5 answers

What is the best method when tending to patients with aggresive attitude?

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100% of 4 Pros
Updated Viewed 135 times
4
100% of 4 Pros

5 answers

Rachel’s Answer

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If the patient is an aggressive male and I fear for my safety, I always have a chaperone in the room. If the patient or family member is just acting aggressive because they are anxious and scared about the diagnosis, I sit down, spend more time with them. I let them know that I will continue to treat them and do whatever I can to help, despite the potentially dismal prognosis.
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otito’s Answer

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As a healthcare worker, it is common to meet "aggressive" patients from different backgrounds. However, it is important to understand that a difference in culture or environment might make one interpret a patient's attitude as aggressive. Nevertheless, dealing with patients requires patience, compassion, and evaluation. Having compassion and patience would give you the calmness to assist the patient while improving the nurse-patient relationship. As an individual, I believe that mindfully viewing patients as your family reduces any tension that a situation presents. Also, you should evaluate the situation of the patient because physiological factors contribute to the attitude of a patient. Check if there have been any changes in the patient's vitals and calmly ask the patient open-ended questions to understand the cause of aggression.
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Heather’s Answer

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This is dependent on where you work. As an RN that has worked in medical-surgical and psychiatric the first step in trying to defuse the situation with a calm voice and body language and sometimes knowing when to be firm on a decision or reconsider a decision. Identifying the trigger, I have had cases were it was a specific person and the person had to be removed from that area for the staff to calm the patient down. But all aspects have to be considered, medication, drug-induced, psychiatric, etc before proper care can be fully effective by therapeutic communication or medication as the last resort.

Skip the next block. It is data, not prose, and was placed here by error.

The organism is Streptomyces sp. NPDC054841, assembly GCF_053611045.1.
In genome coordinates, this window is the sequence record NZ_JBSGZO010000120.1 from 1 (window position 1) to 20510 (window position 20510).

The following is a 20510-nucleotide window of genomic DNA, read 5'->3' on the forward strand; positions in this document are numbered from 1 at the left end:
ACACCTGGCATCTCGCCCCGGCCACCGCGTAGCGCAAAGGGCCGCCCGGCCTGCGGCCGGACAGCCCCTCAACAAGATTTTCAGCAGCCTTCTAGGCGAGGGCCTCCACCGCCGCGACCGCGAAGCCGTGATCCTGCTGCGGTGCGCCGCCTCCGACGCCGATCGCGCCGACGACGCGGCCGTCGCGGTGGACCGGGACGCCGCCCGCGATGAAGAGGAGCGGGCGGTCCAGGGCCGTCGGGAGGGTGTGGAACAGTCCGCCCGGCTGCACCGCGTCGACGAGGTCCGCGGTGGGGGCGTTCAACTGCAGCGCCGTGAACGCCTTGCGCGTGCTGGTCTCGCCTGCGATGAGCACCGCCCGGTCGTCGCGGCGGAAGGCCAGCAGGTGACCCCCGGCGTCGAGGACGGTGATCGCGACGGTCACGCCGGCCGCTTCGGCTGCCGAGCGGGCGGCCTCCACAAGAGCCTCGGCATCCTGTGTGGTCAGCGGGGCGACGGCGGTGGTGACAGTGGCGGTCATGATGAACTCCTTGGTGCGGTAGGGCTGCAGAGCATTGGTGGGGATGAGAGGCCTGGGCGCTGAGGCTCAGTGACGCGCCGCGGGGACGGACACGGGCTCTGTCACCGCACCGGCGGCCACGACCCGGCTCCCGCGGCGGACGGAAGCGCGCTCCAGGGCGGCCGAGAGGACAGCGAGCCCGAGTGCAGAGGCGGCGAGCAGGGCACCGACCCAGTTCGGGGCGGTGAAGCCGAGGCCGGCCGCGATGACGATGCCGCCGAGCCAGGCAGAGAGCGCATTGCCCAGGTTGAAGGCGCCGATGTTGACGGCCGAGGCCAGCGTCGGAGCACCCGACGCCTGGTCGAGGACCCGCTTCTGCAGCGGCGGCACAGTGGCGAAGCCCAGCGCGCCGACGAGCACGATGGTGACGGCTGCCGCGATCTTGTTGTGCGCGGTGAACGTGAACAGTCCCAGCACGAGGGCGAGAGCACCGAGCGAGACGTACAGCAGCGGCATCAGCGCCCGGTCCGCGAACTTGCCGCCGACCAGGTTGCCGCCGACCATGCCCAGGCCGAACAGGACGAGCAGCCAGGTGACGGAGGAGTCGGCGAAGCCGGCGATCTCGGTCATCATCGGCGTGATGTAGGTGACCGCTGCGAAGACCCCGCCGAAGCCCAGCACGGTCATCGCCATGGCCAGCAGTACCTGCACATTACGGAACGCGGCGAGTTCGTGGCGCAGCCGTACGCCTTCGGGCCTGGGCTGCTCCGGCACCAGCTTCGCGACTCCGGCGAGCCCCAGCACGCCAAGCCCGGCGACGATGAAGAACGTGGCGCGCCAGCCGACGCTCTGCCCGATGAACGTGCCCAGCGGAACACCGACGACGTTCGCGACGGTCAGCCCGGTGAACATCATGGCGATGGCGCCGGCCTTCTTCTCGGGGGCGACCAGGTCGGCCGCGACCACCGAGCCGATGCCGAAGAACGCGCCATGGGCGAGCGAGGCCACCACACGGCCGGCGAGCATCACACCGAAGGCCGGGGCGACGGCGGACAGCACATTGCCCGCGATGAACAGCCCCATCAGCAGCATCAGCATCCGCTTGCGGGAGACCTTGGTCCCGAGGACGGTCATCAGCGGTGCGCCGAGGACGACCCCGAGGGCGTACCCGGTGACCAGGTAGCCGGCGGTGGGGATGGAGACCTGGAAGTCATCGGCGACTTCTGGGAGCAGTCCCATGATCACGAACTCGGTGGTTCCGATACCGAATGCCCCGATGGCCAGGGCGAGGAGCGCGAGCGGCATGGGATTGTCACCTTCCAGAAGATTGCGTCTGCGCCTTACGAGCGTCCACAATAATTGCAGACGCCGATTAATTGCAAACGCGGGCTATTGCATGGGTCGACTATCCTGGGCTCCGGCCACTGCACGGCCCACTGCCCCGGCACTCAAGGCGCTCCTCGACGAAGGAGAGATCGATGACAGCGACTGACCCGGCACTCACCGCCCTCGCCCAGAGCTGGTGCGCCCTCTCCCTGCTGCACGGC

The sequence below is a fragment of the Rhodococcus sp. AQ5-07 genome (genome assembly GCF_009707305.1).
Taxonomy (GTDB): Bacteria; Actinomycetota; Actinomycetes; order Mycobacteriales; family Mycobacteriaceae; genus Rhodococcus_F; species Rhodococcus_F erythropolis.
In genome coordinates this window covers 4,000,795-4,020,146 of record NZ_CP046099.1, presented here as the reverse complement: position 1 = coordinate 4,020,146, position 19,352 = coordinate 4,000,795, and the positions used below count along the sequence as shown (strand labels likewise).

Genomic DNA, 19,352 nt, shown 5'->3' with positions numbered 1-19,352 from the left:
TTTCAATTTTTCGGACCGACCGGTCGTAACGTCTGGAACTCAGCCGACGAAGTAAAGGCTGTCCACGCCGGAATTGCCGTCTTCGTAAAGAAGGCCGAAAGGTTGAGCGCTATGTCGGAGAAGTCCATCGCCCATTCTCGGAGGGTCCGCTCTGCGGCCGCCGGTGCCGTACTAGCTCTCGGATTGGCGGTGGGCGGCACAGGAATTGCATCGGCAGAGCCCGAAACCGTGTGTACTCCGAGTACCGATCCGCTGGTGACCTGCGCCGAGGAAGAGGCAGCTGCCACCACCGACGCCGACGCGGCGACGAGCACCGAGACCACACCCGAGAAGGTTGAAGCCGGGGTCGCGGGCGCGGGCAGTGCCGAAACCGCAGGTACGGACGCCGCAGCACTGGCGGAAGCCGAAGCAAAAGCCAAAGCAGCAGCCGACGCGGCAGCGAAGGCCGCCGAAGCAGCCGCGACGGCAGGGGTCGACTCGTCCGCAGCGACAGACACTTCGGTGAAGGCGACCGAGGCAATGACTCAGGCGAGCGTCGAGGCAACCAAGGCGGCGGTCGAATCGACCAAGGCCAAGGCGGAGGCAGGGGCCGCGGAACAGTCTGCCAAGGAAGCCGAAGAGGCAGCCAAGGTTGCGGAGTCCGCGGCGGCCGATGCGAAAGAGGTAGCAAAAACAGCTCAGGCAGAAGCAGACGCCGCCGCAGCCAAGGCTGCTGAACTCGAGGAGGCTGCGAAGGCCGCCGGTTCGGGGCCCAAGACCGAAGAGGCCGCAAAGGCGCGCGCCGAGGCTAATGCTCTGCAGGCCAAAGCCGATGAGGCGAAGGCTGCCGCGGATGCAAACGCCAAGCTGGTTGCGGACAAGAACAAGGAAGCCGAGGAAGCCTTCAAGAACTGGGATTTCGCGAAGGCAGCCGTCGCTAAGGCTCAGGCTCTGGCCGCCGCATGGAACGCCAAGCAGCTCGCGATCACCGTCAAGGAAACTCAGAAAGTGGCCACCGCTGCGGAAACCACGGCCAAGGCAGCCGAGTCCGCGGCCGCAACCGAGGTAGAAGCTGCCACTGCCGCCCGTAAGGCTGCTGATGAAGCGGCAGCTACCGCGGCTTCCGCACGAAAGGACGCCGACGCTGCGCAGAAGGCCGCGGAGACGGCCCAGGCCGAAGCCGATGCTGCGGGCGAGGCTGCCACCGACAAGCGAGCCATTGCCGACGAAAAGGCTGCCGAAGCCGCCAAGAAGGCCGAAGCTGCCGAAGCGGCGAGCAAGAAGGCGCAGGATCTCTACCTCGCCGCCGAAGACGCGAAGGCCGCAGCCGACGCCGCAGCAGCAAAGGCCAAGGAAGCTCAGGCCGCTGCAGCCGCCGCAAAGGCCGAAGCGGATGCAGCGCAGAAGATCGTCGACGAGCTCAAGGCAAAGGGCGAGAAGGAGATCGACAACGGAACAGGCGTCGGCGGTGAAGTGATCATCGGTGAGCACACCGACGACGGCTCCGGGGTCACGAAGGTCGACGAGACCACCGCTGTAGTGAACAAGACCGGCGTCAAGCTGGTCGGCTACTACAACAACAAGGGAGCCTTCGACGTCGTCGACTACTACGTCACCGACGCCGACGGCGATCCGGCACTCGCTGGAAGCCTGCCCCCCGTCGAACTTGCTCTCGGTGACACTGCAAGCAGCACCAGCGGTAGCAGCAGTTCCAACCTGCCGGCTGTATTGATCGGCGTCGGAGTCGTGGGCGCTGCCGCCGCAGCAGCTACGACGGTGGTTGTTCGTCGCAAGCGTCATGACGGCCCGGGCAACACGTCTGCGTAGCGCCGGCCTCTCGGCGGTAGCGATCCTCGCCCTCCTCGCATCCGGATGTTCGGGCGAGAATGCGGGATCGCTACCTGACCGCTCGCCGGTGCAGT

But I will always state never show fear or emotion in these instances; calm and relaxed manner even if you feel otherwise is always best when in such situations.
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Gigi’s Answer

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Remain calm! Lower your voice, don't try to over talk them or get louder. Make sure they don't corner you in a room. Figure out what has triggered them (meds,food,pain?). Make them feel like they are your priority. Lastly, safety for them and you...

We all have had these type of patient's, it gets easier with each encounter.
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Nirva’s Answer

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As we go by the saying that eye for an eye makes the whole nation blind, we should apply the same things in our medical culture. With aggressive patients, we must be careful with what we say in front of them as we cannot hurt their feeling as the customer is the god. Sometimes, medicines have a harsh effect on patients and that might also cause the mood swings.
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